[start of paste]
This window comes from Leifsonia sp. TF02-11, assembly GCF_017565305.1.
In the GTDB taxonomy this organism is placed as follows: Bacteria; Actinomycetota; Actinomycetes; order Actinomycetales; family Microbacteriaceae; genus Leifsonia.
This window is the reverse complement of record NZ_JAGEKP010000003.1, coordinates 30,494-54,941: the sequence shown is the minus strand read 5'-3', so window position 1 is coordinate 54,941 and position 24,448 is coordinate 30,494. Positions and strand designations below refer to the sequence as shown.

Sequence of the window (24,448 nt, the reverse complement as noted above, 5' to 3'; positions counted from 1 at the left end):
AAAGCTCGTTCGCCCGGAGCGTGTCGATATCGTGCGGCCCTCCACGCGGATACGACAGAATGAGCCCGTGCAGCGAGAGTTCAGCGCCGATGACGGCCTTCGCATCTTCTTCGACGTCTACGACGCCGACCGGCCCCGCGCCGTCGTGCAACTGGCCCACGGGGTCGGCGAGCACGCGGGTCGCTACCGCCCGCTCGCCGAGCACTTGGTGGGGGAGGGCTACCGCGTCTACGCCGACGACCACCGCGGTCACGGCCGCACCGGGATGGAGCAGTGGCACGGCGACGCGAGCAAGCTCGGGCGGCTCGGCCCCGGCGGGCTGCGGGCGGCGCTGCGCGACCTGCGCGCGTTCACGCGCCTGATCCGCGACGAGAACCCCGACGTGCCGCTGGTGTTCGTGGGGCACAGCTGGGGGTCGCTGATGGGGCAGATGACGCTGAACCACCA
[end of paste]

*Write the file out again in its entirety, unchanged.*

This window comes from Leifsonia sp. TF02-11, assembly GCF_017565305.1.
In the GTDB taxonomy this organism is placed as follows: Bacteria; Actinomycetota; Actinomycetes; order Actinomycetales; family Microbacteriaceae; genus Leifsonia.
This window is the reverse complement of record NZ_JAGEKP010000003.1, coordinates 30,494-54,941: the sequence shown is the minus strand read 5'-3', so window position 1 is coordinate 54,941 and position 24,448 is coordinate 30,494. Positions and strand designations below refer to the sequence as shown.

Sequence of the window (24,448 nt, the reverse complement as noted above, 5' to 3'; positions counted from 1 at the left end):
AAAGCTCGTTCGCCCGGAGCGTGTCGATATCGTGCGGCCCTCCACGCGGATACGACAGAATGAGCCCGTGCAGCGAGAGTTCAGCGCCGATGACGGCCTTCGCATCTTCTTCGACGTCTACGACGCCGACCGGCCCCGCGCCGTCGTGCAACTGGCCCACGGGGTCGGCGAGCACGCGGGTCGCTACCGCCCGCTCGCCGAGCACTTGGTGGGGGAGGGCTACCGCGTCTACGCCGACGACCACCGCGGTCACGGCCGCACCGGGATGGAGCAGTGGCACGGCGACGCGAGCAAGCTCGGGCGGCTCGGCCCCGGCGGGCTGCGGGCGGCGCTGCGCGACCTGCGCGCGTTCACGCGCCTGATCCGCGACGAGAACCCCGACGTGCCGCTGGTGTTCGTGGGGCACAGCTGGGGGTCGCTGATGGGGCAGATGACGCTGAACCACCA